January 8, 2007 by tom
This article contains a collection of information that I presented at the “Future Stars Championships and Coaches Workshop” in Colorado Springs (United States Olympic Training Center).Â When looking at the shoulder joint, it is imperative that one studies it from both a muscle strength and muscle length perspective, as well as a posture and muscle balance viewpoint.Â Below is an overview of this opinion.
Â The pectoralis minor muscle becomes very short and causes a rounded shoulder position in certain athletes (i.e. gymnasts) and in those that slouch.Â This muscle is in the chest area and originates on the third, fourth, and fifth ribs and attaches at the coracoid process (a projection coming forward from the shoulder blade).Â When it tests short, it causes the shoulder girdle complex to remain forward and sets up poor mechanics during arm movements.Â This can cause shoulder pain, nerve and blood vessel impingement and create movement problems such as inability to move the arms above the head.Â The coach, parent, and/or teammate must passively stretch the athlete’s shoulder down on a daily basis to prevent or improve the pectoralis minor muscle length.
Â The lower trapezius muscle is the antagonist of the pectoralis minor and must be strengthened in most cases.Â If an athlete slouches, has a short pectoralis minor and/or carries a heavy backpack on one shoulder he/she may have a long, stretched out lower trapezius muscle.Â The lower trapezius muscle can be strengthened with correct sitting and standing posture and with strengthening exercises (facelying, shoulder blades pulled back/down/in, arms overhead and lift).
Â If the athlete has short pectoralis major, latissimus dorsi, and teres major muscles, it will be difficult for them to reach their arms above their head without arching their back or having their arms up, but too wide.Â Keeping the lower abdominal muscles contracted, the low back flat against the floor or wall, and the arms held overhead, can stretch the above named muscles.
Â The rotator cuff muscles include the supraspinatus, infraspinatus, teres minor, and subscapularis muscles.Â These muscles are an intrinsic part of the shoulder capsule and if these muscles are stiff, the capsule is probably stiff.Â The athlete can be assessed for correct shoulder lateral and medial rotation.Â When the biomechanics of the shoulder joint are incorrect, microtrauma can occur and lead to rotator cuff tears.Â If the tear is severe, the athlete cannot hold their arm up or out to the side (positive drop arm test).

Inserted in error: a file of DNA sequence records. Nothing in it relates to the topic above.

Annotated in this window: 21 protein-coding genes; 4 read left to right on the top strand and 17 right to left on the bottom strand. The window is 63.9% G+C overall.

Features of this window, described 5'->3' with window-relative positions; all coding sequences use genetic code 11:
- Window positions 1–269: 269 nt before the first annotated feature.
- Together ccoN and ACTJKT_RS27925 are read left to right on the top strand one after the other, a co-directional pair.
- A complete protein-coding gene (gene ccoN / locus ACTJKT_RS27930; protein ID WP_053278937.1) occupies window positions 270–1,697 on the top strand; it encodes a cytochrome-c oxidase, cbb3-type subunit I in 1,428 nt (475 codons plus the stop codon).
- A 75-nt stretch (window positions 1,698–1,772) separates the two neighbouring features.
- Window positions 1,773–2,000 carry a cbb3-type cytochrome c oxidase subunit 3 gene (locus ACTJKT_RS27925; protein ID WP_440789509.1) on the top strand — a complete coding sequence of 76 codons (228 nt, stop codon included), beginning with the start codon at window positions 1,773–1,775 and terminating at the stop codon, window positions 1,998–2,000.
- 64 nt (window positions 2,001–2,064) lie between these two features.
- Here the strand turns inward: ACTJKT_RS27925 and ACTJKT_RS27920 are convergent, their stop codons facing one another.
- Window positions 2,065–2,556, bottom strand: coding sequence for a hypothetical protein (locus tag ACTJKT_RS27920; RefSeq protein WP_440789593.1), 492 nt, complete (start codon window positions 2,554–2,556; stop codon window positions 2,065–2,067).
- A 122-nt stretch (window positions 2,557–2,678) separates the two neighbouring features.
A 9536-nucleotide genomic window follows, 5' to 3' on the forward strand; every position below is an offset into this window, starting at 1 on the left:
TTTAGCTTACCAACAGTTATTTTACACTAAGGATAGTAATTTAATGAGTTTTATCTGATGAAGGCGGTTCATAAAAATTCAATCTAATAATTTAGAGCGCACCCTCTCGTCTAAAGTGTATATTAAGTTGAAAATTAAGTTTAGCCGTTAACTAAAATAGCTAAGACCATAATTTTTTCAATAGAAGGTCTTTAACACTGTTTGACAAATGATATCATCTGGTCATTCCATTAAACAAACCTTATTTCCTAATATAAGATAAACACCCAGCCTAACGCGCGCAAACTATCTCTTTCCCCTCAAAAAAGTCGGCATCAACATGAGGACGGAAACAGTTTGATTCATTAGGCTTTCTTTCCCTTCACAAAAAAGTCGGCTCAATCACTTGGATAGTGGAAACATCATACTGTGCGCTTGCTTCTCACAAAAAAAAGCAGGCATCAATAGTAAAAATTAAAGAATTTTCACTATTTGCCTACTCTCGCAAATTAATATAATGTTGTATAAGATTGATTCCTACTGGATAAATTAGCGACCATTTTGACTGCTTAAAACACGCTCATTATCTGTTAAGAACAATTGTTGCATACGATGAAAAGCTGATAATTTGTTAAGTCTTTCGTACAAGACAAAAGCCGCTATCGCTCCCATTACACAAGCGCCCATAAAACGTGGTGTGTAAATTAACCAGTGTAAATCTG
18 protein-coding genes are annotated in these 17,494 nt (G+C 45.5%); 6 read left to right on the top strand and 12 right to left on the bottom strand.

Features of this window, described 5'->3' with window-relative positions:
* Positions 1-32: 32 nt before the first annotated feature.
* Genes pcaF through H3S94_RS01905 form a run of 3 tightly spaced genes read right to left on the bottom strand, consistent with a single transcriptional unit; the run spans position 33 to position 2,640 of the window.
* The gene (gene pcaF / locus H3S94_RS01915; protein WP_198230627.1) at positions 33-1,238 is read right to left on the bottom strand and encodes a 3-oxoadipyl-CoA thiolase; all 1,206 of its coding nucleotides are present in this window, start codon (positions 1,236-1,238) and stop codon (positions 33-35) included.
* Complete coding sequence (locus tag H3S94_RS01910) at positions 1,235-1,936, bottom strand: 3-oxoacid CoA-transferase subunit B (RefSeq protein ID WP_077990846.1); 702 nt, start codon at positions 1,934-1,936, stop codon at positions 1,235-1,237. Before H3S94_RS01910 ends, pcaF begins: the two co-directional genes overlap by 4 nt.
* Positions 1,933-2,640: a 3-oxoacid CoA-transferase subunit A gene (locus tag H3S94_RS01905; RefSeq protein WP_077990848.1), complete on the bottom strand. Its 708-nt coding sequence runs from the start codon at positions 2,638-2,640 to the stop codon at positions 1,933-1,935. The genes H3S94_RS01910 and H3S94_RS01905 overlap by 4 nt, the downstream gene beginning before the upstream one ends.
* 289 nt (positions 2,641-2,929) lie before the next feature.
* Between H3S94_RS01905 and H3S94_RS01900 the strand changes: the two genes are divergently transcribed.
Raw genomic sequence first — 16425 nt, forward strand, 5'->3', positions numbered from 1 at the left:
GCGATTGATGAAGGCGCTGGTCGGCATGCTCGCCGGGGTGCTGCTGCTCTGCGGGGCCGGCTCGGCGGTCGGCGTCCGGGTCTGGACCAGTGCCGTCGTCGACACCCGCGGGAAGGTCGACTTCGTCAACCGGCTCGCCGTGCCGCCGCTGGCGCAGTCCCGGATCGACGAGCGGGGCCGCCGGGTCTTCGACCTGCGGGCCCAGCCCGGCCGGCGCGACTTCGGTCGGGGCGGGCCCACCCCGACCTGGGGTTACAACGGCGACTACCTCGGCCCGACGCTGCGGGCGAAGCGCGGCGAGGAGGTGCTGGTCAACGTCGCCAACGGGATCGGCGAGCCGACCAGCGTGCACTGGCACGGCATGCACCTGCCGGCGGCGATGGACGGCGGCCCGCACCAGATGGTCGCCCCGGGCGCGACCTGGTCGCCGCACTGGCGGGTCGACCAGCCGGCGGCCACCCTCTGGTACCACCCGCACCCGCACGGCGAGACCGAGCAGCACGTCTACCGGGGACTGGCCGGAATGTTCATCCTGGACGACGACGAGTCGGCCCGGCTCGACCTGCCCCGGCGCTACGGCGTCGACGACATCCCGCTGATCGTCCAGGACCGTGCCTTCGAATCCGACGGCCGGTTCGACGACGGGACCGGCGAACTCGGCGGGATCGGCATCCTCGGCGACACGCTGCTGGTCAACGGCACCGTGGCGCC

The athlete must be aware of their posture and muscle balance and how this affects their shoulder health.Â Activities of daily living (sitting, standing, arm movements overhead, and repetitive activities) must be monitored for correct technique.Â
WORDS TO THE ATHLETE:Â Many athletes wear a very heavy backpack (or gym bag) on one or both shoulders and it seems that they shrug their shoulders just to keep the backpack on.Â Other athletes tense up when they study or perform certain skills and their shoulders elevate and get sore and tight.Â You and your teammates have the potential to look relaxed, sleek and confident when you perform, so follow the guidelines below.Â
- Remove unwanted heavy items from your backpack or gym bag. Try a backpack on wheels for school and a suitcase with wheels for travel.
- Test yourself on activities of daily living. Make sure that you keep your shoulders relaxed when you do simple things like fixing your hair, working on the computer or reaching up high to get something out of a cabinet.
- Practice pulling your shoulder blades gently down, back and in toward your spine whenever you are sitting, standing or doing most skills. This will increase the strength in your lower trapezius muscles. Stretch your neck muscles by relaxing your head to one side and keeping the opposite shoulder pulled down.
Final Note:Â Besides the potential of improved performance, you will have increased chest expansion and the ability to breathe more comfortably, as well as, less pain and stiffness in your shoulder region.Â Good Luck!